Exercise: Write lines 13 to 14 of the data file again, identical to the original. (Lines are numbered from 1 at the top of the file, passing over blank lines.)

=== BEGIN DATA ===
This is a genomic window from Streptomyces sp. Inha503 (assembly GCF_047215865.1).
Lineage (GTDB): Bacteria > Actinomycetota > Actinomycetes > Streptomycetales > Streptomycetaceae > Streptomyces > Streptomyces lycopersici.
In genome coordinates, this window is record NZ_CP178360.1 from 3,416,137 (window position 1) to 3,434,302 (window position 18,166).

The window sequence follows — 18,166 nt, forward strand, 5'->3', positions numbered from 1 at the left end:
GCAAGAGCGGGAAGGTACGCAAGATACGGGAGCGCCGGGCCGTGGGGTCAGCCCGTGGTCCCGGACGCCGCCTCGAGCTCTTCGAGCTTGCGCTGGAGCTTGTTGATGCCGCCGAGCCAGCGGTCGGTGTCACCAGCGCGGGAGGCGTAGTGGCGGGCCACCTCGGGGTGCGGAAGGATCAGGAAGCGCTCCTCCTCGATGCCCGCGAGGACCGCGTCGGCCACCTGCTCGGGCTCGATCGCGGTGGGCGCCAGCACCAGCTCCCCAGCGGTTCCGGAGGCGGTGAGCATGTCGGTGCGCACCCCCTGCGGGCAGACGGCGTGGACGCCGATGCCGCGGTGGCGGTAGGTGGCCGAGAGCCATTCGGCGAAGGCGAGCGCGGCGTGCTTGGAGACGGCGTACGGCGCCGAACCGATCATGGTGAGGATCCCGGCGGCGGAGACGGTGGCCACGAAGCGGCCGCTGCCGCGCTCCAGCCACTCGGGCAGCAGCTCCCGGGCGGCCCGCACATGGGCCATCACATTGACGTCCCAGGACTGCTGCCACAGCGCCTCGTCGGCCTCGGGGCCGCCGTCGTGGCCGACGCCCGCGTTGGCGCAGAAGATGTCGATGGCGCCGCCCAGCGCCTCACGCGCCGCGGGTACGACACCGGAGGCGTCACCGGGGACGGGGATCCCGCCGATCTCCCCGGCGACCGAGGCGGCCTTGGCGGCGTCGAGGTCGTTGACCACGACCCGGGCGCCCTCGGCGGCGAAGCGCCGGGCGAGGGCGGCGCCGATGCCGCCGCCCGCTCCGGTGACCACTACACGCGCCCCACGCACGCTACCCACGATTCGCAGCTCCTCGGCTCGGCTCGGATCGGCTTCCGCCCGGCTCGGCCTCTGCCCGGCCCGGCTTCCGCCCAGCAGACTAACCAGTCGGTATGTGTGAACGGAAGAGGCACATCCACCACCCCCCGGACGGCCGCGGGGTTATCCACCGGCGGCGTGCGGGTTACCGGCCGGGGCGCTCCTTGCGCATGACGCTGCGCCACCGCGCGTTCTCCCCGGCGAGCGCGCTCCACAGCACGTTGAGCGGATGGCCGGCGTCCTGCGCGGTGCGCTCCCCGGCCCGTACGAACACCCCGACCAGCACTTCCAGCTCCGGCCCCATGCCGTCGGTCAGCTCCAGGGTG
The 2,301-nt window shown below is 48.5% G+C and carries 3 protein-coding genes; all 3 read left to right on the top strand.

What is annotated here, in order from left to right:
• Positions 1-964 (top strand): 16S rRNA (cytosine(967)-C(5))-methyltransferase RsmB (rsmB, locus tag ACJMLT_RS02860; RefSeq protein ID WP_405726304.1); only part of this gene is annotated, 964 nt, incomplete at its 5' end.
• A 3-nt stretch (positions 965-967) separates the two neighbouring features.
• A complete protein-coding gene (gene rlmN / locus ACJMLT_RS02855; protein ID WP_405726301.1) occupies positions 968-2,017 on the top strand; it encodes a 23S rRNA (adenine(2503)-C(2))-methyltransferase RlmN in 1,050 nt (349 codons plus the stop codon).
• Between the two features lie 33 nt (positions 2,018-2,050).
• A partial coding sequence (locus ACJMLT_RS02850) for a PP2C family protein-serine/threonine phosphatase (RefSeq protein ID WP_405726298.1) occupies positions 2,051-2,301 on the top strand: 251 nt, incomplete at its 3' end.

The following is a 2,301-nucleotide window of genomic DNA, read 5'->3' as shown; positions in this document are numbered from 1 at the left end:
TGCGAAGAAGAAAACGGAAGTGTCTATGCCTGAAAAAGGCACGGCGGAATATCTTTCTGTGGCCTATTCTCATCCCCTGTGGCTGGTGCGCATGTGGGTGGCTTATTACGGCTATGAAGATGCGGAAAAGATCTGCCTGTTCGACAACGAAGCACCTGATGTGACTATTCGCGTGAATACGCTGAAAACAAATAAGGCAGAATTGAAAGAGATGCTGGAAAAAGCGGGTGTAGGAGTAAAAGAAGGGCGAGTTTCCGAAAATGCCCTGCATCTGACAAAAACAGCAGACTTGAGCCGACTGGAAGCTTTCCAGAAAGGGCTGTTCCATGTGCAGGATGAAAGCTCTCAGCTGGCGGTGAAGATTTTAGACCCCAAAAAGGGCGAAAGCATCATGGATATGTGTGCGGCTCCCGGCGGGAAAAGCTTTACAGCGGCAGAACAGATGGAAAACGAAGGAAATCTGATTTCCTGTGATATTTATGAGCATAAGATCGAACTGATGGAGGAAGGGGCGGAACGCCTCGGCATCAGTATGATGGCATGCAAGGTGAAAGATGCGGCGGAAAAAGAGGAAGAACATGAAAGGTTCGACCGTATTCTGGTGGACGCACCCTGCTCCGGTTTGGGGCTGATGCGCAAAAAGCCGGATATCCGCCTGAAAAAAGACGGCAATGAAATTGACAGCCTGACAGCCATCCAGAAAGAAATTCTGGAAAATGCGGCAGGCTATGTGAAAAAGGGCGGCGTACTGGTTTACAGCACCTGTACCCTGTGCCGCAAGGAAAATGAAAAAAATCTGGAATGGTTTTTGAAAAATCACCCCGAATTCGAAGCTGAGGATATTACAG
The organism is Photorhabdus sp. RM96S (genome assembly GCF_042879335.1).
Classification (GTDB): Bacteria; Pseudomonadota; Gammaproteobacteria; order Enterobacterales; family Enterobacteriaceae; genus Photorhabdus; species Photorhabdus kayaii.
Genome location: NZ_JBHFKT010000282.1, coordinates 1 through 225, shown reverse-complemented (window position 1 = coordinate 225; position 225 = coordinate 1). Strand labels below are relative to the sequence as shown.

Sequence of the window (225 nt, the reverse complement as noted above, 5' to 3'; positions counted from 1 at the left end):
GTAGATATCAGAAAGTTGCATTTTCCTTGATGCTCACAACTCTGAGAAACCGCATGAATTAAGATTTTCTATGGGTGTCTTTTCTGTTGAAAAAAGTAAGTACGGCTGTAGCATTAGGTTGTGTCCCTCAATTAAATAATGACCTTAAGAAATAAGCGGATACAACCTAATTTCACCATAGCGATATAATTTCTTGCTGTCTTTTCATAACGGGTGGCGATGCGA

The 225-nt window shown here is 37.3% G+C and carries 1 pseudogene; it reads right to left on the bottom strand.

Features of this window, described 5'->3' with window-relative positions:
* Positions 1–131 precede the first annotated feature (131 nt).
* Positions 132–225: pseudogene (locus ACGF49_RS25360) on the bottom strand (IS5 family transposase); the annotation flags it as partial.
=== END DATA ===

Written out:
The following is a 2,301-nucleotide window of genomic DNA, read 5'->3' as shown; positions in this document are numbered from 1 at the left end:
TGCGAAGAAGAAAACGGAAGTGTCTATGCCTGAAAAAGGCACGGCGGAATATCTTTCTGTGGCCTATTCTCATCCCCTGTGGCTGGTGCGCATGTGGGTGGCTTATTACGGCTATGAAGATGCGGAAAAGATCTGCCTGTTCGACAACGAAGCACCTGATGTGACTATTCGCGTGAATACGCTGAAAACAAATAAGGCAGAATTGAAAGAGATGCTGGAAAAAGCGGGTGTAGGAGTAAAAGAAGGGCGAGTTTCCGAAAATGCCCTGCATCTGACAAAAACAGCAGACTTGAGCCGACTGGAAGCTTTCCAGAAAGGGCTGTTCCATGTGCAGGATGAAAGCTCTCAGCTGGCGGTGAAGATTTTAGACCCCAAAAAGGGCGAAAGCATCATGGATATGTGTGCGGCTCCCGGCGGGAAAAGCTTTACAGCGGCAGAACAGATGGAAAACGAAGGAAATCTGATTTCCTGTGATATTTATGAGCATAAGATCGAACTGATGGAGGAAGGGGCGGAACGCCTCGGCATCAGTATGATGGCATGCAAGGTGAAAGATGCGGCGGAAAAAGAGGAAGAACATGAAAGGTTCGACCGTATTCTGGTGGACGCACCCTGCTCCGGTTTGGGGCTGATGCGCAAAAAGCCGGATATCCGCCTGAAAAAAGACGGCAATGAAATTGACAGCCTGACAGCCATCCAGAAAGAAATTCTGGAAAATGCGGCAGGCTATGTGAAAAAGGGCGGCGTACTGGTTTACAGCACCTGTACCCTGTGCCGCAAGGAAAATGAAAAAAATCTGGAATGGTTTTTGAAAAATCACCCCGAATTCGAAGCTGAGGATATTACAG